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Undercutting- So frustrating. - Page 2

post #16 of 25

I don't do sketches either, ever, even after they book with me, unless it's something so generic and vague it makes no difference anyway. I'll write a description of the cake on the contrct but forget the sketching.

 

I have lots of undercutters around here, and one person who tries to block other people by getting into package deals with the venues around here, or discounts for certainvenues. It's aggravating...You might want to try to tell people that if someone offers them a lower price in writing for the same cake that they can bring that contract  to you so that you can see if you can match the price. I'm not saying to match the price, but if you get a few of those bringing you contracts from the same person you can see if there's a pattern of one person undercutting you and how much they're offering to take off. At least you'll know the specifics of what you're dealing with.

post #17 of 25
Thread Starter 
Quote:
Originally Posted by costumeczar View Post

I don't do sketches either, ever, even after they book with me, unless it's something so generic and vague it makes no difference anyway. I'll write a description of the cake on the contrct but forget the sketching.

 

I have lots of undercutters around here, and one person who tries to block other people by getting into package deals with the venues around here, or discounts for certainvenues. It's aggravating...You might want to try to tell people that if someone offers them a lower price in writing for the same cake that they can bring that contract  to you so that you can see if you can match the price. I'm not saying to match the price, but if you get a few of those bringing you contracts from the same person you can see if there's a pattern of one person undercutting you and how much they're offering to take off. At least you'll know the specifics of what you're dealing with.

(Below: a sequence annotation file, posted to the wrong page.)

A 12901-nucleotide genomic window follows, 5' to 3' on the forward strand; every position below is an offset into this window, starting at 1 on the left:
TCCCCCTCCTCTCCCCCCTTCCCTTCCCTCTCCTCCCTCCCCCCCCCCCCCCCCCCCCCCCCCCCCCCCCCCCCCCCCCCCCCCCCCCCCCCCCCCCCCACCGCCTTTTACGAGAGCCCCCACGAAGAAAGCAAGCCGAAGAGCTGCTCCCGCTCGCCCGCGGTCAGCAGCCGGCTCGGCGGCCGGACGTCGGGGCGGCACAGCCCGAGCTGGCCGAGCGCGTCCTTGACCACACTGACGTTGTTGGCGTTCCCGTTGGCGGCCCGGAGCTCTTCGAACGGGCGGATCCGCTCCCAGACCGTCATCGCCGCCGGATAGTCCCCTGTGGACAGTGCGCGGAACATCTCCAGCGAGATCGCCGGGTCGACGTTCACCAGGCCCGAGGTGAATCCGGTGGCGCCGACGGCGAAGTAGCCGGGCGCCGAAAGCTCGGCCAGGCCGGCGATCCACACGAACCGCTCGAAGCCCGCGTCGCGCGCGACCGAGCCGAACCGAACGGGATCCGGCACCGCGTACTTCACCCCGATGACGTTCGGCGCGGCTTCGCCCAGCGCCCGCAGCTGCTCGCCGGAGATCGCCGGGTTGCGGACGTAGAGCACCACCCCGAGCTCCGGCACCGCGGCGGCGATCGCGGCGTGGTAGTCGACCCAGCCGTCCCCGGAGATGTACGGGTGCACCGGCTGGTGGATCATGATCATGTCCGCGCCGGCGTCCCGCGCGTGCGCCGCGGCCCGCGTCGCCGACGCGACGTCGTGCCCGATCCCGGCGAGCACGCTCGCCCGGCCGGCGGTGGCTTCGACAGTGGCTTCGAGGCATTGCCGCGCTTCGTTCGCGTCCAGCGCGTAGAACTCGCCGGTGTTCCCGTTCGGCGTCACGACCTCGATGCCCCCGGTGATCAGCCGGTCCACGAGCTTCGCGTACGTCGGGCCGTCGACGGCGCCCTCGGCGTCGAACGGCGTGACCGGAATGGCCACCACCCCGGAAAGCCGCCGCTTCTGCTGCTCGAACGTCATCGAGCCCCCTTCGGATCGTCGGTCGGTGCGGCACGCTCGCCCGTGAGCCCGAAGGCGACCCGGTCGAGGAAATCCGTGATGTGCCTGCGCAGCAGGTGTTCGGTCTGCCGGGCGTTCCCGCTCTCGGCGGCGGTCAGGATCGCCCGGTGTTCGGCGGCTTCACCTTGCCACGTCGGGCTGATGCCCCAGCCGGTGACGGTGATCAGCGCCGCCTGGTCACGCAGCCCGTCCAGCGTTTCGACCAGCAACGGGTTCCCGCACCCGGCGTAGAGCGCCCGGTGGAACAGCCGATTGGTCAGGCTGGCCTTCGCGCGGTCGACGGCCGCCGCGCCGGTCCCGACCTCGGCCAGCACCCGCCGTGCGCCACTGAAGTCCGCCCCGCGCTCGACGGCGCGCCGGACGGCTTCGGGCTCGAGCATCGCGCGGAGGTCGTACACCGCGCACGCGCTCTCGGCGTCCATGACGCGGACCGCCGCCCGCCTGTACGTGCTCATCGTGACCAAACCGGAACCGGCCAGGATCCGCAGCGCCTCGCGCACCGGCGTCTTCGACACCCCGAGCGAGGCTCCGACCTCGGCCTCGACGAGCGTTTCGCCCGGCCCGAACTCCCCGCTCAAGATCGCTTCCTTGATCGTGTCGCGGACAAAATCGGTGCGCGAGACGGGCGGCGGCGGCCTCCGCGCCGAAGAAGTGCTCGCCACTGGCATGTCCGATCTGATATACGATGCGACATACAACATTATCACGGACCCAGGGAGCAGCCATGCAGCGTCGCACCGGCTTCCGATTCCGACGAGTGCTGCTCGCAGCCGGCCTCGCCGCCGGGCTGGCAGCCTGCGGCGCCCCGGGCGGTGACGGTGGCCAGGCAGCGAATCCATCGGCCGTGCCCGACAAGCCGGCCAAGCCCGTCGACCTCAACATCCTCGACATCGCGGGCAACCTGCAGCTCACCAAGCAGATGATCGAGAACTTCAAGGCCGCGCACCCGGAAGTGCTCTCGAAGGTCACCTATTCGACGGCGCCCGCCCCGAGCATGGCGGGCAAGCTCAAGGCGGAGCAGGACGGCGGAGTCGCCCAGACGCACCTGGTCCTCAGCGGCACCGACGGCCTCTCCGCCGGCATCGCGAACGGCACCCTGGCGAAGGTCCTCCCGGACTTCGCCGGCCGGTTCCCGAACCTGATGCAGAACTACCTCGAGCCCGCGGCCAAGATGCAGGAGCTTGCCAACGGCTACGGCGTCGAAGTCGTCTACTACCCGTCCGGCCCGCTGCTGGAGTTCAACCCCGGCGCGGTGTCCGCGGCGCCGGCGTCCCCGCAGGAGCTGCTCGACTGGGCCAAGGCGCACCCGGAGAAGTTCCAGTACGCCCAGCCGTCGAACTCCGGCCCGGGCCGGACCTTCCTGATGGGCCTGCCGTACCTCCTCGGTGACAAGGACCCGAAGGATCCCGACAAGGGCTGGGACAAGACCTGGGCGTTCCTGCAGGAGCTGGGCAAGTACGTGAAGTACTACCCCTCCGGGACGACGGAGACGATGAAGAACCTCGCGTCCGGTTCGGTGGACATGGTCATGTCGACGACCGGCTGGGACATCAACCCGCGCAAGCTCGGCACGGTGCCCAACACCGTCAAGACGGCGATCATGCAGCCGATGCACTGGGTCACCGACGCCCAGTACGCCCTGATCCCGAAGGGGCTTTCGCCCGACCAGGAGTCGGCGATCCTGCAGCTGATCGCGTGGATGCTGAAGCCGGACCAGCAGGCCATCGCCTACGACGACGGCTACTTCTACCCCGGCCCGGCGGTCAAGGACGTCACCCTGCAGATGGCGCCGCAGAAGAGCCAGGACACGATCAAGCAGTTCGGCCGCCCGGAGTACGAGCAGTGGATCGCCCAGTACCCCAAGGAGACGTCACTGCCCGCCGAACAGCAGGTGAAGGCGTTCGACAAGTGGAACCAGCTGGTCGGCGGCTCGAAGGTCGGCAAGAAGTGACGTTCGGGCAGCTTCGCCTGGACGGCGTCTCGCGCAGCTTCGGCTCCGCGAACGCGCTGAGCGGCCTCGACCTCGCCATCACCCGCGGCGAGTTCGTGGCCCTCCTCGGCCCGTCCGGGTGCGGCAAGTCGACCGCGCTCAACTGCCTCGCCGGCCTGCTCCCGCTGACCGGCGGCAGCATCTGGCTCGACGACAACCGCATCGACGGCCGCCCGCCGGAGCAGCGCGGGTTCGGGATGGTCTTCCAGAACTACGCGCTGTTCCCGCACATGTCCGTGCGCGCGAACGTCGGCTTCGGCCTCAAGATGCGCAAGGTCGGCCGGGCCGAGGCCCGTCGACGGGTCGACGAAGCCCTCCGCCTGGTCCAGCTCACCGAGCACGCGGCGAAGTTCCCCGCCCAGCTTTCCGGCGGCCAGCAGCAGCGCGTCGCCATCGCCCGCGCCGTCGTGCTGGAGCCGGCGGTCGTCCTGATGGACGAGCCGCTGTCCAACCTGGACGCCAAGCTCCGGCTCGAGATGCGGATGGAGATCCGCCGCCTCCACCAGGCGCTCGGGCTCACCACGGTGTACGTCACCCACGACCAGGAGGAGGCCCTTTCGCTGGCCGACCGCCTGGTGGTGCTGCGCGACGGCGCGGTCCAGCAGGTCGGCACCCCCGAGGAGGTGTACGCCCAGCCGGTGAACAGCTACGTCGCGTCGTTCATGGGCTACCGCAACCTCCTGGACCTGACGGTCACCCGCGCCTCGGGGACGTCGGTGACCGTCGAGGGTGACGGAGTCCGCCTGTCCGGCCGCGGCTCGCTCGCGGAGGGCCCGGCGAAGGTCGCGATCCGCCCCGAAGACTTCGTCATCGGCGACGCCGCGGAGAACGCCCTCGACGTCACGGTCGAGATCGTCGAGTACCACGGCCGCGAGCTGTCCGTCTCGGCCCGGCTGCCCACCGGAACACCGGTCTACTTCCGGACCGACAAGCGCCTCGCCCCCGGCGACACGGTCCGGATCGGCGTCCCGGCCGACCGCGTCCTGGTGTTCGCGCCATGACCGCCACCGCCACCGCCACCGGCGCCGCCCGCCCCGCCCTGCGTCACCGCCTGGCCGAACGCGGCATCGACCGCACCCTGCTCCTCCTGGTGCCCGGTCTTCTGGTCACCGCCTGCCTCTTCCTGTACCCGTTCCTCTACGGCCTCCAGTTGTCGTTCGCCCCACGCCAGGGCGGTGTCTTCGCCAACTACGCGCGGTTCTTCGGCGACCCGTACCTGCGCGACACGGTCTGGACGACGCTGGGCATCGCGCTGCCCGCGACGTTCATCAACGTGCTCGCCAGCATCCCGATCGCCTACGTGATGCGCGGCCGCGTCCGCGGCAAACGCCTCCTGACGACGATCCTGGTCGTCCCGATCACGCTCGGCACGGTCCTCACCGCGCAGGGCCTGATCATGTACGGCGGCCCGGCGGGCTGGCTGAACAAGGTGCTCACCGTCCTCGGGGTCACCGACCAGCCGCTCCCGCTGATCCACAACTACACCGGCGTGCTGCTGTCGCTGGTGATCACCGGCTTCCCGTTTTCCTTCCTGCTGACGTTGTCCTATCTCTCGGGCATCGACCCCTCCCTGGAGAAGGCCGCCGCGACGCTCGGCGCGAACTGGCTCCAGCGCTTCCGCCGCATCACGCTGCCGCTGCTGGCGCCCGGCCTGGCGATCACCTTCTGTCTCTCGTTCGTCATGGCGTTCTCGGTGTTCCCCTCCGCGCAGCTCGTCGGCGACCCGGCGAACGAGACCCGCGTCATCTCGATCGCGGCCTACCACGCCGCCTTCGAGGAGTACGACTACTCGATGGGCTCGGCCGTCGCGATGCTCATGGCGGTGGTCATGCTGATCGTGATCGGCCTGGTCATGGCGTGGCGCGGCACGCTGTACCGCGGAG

Hmm, that's not a bad idea! Thanks! 

As far as not doing sketches period, I wouldn't mind adopting that policy. I hate doing sketches! icon_twisted.gif

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post #18 of 25
Quote:
Originally Posted by LoveMeSomeCake615 View Post

Hmm, that's not a bad idea! Thanks! 

As far as not doing sketches period, I wouldn't mind adopting that policy. I hate doing sketches! icon_twisted.gif

Yeah, it's too easy for people to trot them around town fishing for the cheapest quote.

post #19 of 25

I am a very small volume business, but I feel fortunate, there are very few cake shops in my area and the work they do isn't as creative as mine.  And they don't offer delivery.  Our prices are about equal for basic buttercream, but my custom prices are higher and people are okay with that.  I seem to be getting many word-of-mouth referrals.  Is there any way you can differentiate yourself from the under cutter by doing something unique they will not be able to duplicate?   If it's true they are undercharging, you may have little to worry about as they won't be able to sustain long-term growth.  Also, do you charge too much?  We live in a world of competition, so take a look at your pricing numbers.  

post #20 of 25
Thread Starter 
Quote:
Originally Posted by Norasmom View Post